U.S. Navy Engineer Charged in Attempt to Sell Nuclear Submarine Secrets

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According to a criminal complaint, Jonathan Tobey and his wife tried several times to pass on information about nuclear propulsion systems to a foreign government.

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WASHINGTON – A US Navy nuclear engineer and his wife have been charged with attempting to share some of the United States’ best-kept secrets on submarine technology with another country. court documents Closed on Sunday.

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The engineer, Jonathan Toebe, was accused of trying to sell information on the nuclear propulsion systems of US Virginia-class attack submarines – the technology at the heart of recently announced deals with Britain and Australia.

While rivals such as Russia and China have long sought details of US submarine propulsion, it was unclear whether the unsolicited offer was for an adversary or an ally.

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Mr Tobe has served for the military as a civilian since 2017 and was originally part of the active-duty Navy. He has worked on naval nuclear propulsion since 2012, including a technology designed to reduce submarines’ noise and vibration, which can give away their location.

The classified materials in question included designs that could be useful to many different countries for building submarines. In the Australia deal, the United States and Britain will help the country deploy nuclear-powered submarines, which are equipped with nuclear propulsion systems that offer limitless range and move so quietly that they are difficult to detect.

Nuclear propulsion is one of the most closely tracked by the US Navy because the reactors are fueled by highly enriched uranium, which can also be converted into bomb fuel for nuclear weapons. Building compact, safe naval reactors is also a difficult engineering task. Until the agreement with Australia, the United States shared technology only with Britain, which began in 1958.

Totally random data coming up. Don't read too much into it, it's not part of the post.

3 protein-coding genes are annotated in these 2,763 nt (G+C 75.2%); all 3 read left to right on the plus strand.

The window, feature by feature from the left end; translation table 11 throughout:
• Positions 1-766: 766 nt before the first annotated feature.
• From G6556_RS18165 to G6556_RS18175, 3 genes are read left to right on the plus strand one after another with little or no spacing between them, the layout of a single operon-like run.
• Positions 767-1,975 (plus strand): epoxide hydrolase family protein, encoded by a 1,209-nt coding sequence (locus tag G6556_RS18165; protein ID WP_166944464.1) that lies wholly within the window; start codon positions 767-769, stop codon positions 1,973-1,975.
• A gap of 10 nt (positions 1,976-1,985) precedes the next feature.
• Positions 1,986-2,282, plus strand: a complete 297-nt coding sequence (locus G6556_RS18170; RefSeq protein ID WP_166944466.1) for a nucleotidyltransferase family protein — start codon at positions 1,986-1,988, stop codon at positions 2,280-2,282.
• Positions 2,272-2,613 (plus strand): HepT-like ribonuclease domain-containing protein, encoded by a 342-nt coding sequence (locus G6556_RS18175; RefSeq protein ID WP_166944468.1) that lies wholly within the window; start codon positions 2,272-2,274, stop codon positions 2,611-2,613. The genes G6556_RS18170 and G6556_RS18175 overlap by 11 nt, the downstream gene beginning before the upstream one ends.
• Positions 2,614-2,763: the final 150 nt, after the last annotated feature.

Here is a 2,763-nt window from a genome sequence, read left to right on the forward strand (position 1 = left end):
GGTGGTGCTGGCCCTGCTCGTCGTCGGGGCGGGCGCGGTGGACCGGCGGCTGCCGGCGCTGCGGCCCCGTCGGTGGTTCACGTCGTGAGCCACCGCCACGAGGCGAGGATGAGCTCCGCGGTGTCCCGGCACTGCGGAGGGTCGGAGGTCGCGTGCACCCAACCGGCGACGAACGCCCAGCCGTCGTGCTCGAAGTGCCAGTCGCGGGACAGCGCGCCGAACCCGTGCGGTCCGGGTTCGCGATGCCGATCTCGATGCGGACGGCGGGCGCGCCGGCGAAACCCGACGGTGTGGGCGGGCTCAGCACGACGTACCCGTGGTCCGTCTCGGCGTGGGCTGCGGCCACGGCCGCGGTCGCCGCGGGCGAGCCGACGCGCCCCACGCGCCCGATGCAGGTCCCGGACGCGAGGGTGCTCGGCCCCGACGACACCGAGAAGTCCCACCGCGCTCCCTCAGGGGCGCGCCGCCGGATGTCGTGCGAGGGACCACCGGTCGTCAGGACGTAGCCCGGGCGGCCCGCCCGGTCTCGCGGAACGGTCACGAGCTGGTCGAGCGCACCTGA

According to court documents, Toeb’s investigation began in December 2020, when the FBI received a package that was sent to another country with operational manuals, technical details and a proposal to establish a secret relationship. The package was intercepted in another country’s mail system and sent to an FBI legal attaché.

“Please forward this letter to your military intelligence agency,” read a note in the package. “I believe this information will be very important to your nation. This is not a hoax.”

The FBI followed the instructions in the package and began an encrypted conversation, in which the sender offered Navy secrets in exchange for $100,000 in cryptocurrency.

In a series of exchanges, the FBI persuaded the sender to leave information on a dead-fall in exchange for cryptocurrency payments. The FBI then found Mr. Tobey and his wife, Diana Tobey, at the drop site in West Virginia.

According to court documents, while Ms Tobe acted as a lookout, Mr Tobe left an SD card hidden inside half a peanut butter sandwich in a plastic bag. After receiving the sandwich by an undercover agent, $20,000 was sent to Mr. Tobe.

Agents then set up another Dead Drop in Pennsylvania and a third in Virginia, where they said Mr Tobe deposited an SD card hidden in a package of chewing gum.

While working at the Bettis Atomic Power Laboratory, a little-known government research facility in West Mifflin, PA, Mr. Toebe will have access to documents he is accused of passing on to an undercover FBI officer.

Many details of the exchanges were revised in the court documents, but there were references to scaled-up drawings and maintenance details. One cited a note, which documents reveal was written by one of Toebs, that the information “reflects decades of the US Navy’s ‘lessons learned’ that will help keep your sailors safe.”

The FBI and Naval Criminal Investigative Services arrested Jonathan and Diana Tobe on Saturday. He will appear in federal court in Martinsburg, WV, on Tuesday.

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